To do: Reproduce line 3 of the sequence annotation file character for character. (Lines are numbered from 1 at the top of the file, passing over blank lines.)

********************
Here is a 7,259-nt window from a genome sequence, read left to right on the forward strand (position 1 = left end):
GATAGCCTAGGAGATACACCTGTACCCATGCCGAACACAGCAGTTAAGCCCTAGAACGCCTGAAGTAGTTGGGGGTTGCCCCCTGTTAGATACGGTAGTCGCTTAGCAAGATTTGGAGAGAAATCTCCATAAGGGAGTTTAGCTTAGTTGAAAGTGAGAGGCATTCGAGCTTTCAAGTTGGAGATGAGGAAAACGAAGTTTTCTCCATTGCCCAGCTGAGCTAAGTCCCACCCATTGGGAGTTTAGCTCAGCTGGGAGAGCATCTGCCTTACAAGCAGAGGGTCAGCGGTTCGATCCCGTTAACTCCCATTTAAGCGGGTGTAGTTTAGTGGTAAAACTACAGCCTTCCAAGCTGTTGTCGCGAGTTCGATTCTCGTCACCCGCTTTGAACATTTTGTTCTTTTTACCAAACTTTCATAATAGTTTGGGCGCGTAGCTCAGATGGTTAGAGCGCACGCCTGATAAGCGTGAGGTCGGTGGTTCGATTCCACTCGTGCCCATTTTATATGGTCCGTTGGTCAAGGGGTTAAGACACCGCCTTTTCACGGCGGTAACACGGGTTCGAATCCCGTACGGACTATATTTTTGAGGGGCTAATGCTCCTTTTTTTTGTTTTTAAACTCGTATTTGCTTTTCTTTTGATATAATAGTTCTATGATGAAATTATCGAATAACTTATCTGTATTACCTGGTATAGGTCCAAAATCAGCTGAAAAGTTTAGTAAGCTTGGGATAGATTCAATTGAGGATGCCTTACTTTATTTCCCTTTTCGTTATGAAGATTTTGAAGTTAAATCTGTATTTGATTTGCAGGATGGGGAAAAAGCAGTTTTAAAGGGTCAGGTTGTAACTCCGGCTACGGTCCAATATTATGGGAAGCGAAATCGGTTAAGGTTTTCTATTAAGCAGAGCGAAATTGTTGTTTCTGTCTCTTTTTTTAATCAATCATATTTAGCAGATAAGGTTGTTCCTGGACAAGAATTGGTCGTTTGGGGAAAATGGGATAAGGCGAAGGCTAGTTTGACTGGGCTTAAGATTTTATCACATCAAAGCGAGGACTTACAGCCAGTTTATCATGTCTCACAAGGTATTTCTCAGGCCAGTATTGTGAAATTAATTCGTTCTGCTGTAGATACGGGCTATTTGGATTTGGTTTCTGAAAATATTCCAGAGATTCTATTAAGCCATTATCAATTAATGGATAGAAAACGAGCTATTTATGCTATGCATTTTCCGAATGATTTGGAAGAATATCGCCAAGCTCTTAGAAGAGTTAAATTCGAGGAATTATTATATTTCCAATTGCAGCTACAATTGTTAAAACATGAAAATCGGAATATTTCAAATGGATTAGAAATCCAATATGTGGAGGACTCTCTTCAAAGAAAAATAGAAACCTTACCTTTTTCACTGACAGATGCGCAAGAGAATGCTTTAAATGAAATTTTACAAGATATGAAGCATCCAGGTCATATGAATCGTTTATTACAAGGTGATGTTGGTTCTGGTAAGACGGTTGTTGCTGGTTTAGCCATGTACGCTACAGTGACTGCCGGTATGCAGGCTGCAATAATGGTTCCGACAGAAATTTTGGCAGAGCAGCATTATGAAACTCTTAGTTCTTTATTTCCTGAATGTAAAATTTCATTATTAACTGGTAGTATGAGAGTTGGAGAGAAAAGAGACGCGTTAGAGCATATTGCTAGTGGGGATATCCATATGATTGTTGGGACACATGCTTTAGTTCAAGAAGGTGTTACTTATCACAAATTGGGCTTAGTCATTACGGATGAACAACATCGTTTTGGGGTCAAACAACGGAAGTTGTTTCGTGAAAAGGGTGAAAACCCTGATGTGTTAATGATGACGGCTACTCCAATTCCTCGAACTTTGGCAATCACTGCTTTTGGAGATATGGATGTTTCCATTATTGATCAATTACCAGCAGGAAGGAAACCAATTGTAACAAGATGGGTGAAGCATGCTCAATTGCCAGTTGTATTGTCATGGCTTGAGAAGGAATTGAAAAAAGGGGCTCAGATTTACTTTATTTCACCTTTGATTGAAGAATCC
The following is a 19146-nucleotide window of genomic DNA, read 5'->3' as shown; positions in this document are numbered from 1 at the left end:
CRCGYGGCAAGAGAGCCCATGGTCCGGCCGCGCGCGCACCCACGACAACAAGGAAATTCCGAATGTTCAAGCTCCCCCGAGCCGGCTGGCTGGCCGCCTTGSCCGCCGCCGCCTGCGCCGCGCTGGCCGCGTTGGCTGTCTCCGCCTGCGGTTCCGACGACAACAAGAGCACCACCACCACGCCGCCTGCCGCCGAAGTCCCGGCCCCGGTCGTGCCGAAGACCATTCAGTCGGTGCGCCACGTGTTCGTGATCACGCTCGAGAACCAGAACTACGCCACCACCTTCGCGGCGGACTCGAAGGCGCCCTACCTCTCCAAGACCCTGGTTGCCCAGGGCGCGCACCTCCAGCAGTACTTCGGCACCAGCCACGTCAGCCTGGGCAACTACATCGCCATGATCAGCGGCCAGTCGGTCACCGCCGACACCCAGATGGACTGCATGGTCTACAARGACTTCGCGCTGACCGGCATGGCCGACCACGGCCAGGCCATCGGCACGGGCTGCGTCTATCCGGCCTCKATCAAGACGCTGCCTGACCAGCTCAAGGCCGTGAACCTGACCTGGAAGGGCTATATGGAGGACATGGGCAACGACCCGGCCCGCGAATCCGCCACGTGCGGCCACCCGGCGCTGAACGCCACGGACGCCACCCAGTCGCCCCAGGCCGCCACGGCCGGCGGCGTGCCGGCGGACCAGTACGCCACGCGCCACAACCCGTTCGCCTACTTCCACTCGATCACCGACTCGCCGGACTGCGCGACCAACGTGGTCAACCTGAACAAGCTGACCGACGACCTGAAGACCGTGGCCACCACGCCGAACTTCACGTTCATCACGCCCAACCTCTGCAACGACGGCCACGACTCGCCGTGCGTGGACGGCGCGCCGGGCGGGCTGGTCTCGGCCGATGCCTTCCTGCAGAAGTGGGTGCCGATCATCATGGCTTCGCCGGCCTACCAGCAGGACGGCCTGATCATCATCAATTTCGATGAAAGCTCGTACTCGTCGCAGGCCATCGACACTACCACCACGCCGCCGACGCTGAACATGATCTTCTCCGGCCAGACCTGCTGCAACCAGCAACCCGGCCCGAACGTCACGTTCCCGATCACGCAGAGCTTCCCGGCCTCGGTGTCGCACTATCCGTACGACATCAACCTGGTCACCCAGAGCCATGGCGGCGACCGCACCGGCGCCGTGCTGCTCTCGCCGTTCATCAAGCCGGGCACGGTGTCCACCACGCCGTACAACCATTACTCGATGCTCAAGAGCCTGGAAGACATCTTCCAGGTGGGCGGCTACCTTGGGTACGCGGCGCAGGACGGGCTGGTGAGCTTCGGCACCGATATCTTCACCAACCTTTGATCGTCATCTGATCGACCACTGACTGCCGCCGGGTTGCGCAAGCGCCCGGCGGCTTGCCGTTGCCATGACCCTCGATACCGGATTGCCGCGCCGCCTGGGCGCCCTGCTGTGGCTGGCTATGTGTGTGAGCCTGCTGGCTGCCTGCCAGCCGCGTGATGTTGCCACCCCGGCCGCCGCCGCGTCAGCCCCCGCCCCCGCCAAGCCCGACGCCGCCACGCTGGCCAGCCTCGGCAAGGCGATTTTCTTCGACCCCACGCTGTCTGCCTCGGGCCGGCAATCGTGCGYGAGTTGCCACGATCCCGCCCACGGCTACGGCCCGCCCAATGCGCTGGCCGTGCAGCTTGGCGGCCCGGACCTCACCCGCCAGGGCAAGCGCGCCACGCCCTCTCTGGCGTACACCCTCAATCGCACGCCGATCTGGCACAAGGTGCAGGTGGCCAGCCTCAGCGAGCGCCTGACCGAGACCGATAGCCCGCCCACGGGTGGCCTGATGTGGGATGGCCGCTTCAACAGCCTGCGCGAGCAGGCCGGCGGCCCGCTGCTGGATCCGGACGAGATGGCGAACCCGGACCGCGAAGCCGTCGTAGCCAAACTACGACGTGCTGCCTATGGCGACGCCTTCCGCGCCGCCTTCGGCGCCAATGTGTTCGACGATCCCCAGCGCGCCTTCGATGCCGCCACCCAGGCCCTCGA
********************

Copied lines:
The following is a 19146-nucleotide window of genomic DNA, read 5'->3' as shown; positions in this document are numbered from 1 at the left end: